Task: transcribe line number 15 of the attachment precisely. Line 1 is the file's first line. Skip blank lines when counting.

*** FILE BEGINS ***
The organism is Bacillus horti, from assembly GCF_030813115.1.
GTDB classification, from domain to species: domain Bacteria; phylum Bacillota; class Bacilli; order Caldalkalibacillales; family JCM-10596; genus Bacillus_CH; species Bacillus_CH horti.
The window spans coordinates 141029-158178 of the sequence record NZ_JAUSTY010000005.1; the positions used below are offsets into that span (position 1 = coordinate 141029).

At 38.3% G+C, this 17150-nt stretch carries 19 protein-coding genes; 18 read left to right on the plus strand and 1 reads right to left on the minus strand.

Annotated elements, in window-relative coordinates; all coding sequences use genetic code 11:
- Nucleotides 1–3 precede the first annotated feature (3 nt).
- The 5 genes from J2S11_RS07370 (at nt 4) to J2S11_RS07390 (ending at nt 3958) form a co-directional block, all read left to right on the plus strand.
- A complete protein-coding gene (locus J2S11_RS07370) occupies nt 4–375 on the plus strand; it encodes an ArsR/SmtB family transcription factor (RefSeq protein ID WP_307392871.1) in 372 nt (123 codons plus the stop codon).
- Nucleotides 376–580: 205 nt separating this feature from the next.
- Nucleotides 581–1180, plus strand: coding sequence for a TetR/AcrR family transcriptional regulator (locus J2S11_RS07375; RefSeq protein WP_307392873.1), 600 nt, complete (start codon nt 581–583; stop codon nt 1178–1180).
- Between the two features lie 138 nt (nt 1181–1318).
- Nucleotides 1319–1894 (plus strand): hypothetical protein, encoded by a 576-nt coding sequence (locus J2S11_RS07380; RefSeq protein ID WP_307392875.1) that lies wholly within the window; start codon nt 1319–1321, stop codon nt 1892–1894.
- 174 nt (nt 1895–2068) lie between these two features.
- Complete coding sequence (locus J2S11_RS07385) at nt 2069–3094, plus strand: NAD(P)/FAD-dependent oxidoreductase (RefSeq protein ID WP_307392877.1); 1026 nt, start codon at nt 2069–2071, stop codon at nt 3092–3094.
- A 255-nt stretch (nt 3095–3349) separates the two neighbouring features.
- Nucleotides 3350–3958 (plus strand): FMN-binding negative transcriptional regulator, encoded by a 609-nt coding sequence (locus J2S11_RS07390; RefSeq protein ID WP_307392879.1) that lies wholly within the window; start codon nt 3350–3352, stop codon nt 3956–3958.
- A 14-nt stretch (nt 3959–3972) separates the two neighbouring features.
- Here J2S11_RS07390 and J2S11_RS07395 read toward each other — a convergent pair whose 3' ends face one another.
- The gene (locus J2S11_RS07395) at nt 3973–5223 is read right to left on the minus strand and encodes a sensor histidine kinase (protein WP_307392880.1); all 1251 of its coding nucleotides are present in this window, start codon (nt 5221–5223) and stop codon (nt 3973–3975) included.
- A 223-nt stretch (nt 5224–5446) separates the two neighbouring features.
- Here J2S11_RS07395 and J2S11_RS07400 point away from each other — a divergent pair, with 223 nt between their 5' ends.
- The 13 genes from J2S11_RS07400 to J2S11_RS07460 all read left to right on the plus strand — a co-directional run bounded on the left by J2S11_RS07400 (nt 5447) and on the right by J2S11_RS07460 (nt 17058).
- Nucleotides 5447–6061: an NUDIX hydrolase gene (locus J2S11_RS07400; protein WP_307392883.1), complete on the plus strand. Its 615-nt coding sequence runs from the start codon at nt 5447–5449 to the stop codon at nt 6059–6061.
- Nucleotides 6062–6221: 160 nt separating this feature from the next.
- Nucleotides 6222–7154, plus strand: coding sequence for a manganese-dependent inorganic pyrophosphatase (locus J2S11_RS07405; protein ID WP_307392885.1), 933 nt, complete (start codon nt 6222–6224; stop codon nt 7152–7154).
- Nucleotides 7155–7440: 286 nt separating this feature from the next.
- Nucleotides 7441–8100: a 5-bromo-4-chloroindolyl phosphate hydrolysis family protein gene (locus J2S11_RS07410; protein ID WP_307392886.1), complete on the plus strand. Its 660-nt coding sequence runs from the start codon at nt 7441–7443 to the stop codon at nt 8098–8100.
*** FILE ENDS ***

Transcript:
- A 255-nt stretch (nt 3095–3349) separates the two neighbouring features.